I’m a searcher. I’m always looking for new ways to do things, and just about the time that I think I have it all together, a child comes into my world that changes my mind.
– Bev Bos, 1934-2016, Preschool Director and International Speaker
Today’s message is thanks to Jennifer J. Chen, Early Childhood Education Department Chair at Kean University and one of our Exchange Leaders.
There is no single definition or approach to professional growth in theory or in practice. It is multidimensional and dynamic in nature and context. I define professional growth as the process of developing and refining one’s professional craft through continuous learning, involving acquiring new knowledge, skills, and appropriate dispositions to thrive and contribute effectively to the profession, whether in teaching, leading a center, or another way.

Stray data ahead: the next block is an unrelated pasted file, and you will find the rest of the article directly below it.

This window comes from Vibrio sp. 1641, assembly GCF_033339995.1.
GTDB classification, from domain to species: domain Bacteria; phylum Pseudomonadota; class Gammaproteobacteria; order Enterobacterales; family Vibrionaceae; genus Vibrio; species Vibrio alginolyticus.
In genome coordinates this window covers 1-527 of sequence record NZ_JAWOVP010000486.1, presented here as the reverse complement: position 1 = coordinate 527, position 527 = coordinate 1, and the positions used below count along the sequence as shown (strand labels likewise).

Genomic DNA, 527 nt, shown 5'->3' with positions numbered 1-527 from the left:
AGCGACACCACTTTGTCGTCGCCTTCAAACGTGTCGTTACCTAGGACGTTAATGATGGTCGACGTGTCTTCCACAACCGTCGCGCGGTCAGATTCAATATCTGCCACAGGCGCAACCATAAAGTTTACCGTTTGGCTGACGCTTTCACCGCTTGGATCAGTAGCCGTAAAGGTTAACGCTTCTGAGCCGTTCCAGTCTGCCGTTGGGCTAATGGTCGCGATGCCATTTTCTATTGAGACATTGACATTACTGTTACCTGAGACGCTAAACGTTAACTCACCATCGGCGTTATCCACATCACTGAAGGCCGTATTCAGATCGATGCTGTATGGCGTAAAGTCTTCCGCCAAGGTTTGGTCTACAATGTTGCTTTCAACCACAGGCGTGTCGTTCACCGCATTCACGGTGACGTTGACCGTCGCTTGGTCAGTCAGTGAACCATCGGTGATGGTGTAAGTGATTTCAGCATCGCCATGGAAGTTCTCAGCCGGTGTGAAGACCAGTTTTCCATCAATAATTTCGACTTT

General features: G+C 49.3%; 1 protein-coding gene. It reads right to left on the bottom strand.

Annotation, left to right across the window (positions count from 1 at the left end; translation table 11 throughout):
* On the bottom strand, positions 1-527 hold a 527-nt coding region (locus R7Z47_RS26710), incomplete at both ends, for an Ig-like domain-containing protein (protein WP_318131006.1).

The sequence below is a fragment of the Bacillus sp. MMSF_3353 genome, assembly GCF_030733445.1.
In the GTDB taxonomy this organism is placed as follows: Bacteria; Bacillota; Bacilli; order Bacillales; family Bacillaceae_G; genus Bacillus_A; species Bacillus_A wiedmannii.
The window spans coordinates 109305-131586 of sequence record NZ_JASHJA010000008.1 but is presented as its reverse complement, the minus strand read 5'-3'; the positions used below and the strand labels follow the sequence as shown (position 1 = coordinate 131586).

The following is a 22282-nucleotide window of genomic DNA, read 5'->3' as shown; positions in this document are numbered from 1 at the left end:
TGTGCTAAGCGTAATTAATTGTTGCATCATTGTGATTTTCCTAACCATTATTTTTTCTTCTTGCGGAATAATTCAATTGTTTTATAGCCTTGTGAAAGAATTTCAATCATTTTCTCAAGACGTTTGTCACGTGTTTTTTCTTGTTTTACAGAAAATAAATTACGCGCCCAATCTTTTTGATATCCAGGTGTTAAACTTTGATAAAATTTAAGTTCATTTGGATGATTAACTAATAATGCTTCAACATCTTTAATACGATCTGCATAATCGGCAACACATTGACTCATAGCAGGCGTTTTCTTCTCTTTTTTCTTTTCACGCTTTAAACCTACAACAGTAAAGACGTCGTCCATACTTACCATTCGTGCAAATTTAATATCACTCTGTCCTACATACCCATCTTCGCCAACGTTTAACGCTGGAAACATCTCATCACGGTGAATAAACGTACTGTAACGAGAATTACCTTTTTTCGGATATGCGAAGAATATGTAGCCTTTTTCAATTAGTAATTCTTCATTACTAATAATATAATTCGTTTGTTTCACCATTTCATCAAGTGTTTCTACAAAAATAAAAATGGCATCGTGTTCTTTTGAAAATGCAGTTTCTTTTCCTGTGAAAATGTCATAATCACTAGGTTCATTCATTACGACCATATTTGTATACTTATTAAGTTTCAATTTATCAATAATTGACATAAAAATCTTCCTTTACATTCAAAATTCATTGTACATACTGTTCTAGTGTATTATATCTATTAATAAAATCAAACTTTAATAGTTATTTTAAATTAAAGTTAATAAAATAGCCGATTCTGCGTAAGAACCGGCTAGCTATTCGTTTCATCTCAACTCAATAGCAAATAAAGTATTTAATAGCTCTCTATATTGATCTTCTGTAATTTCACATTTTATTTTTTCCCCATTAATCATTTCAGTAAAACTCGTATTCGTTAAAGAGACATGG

Early childhood educators can grow professionally through formal teacher education, professional development, on-the-job training, teaching experiences and more. However, all these means may prove fruitless if they do not target what Vygotsky called the zone of proximal development. That is, the target of learning should surpass what one already achieves or can achieve with some challenge so that professional growth can occur and flourish.
Reflecting on my nearly two decades as an early childhood teacher educator, one equation becomes apparent: professional growth = proactivity + intentionality + reflection. Collectively, these three elements open doors to opportunities and challenges where I can nurture and experience my own professional growth.
- Proactivity entails deliberately seeking opportunities (rather than merely wishing or waiting for them) that challenge my current thinking, understanding, and approach. Researching and writing about an innovative idea is an example.
- Equally important is intentionality, deliberately discovering new knowledge and skills to sharpen my own understanding of critical topics so I may contribute to the profession, through teaching and research.
- Finally, reflection involves proactively and intentionally considering what I have learned and how it advances my professional work.
Together, proactivity, intentionality, and reflection fuel my professional growth. I hope it’s the same for you!